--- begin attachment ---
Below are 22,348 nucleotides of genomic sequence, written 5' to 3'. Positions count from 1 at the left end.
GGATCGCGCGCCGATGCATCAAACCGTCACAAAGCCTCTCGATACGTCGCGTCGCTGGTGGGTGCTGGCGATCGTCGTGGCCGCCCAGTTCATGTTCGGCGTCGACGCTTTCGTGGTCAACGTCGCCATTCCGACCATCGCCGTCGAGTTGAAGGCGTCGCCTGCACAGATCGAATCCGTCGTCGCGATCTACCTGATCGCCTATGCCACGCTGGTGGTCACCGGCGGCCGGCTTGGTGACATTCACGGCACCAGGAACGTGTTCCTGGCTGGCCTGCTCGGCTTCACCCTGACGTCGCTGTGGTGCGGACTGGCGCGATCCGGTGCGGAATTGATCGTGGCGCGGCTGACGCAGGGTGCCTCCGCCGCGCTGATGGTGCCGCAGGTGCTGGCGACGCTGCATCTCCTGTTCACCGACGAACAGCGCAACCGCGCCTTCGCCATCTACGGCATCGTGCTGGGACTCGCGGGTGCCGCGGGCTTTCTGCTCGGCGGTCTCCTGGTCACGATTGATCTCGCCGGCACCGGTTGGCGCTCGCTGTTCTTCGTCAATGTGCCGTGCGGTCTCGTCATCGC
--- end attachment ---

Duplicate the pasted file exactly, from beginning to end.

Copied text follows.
Below are 22,348 nucleotides of genomic sequence, written 5' to 3'. Positions count from 1 at the left end.
GGATCGCGCGCCGATGCATCAAACCGTCACAAAGCCTCTCGATACGTCGCGTCGCTGGTGGGTGCTGGCGATCGTCGTGGCCGCCCAGTTCATGTTCGGCGTCGACGCTTTCGTGGTCAACGTCGCCATTCCGACCATCGCCGTCGAGTTGAAGGCGTCGCCTGCACAGATCGAATCCGTCGTCGCGATCTACCTGATCGCCTATGCCACGCTGGTGGTCACCGGCGGCCGGCTTGGTGACATTCACGGCACCAGGAACGTGTTCCTGGCTGGCCTGCTCGGCTTCACCCTGACGTCGCTGTGGTGCGGACTGGCGCGATCCGGTGCGGAATTGATCGTGGCGCGGCTGACGCAGGGTGCCTCCGCCGCGCTGATGGTGCCGCAGGTGCTGGCGACGCTGCATCTCCTGTTCACCGACGAACAGCGCAACCGCGCCTTCGCCATCTACGGCATCGTGCTGGGACTCGCGGGTGCCGCGGGCTTTCTGCTCGGCGGTCTCCTGGTCACGATTGATCTCGCCGGCACCGGTTGGCGCTCGCTGTTCTTCGTCAATGTGCCGTGCGGTCTCGTCATCGC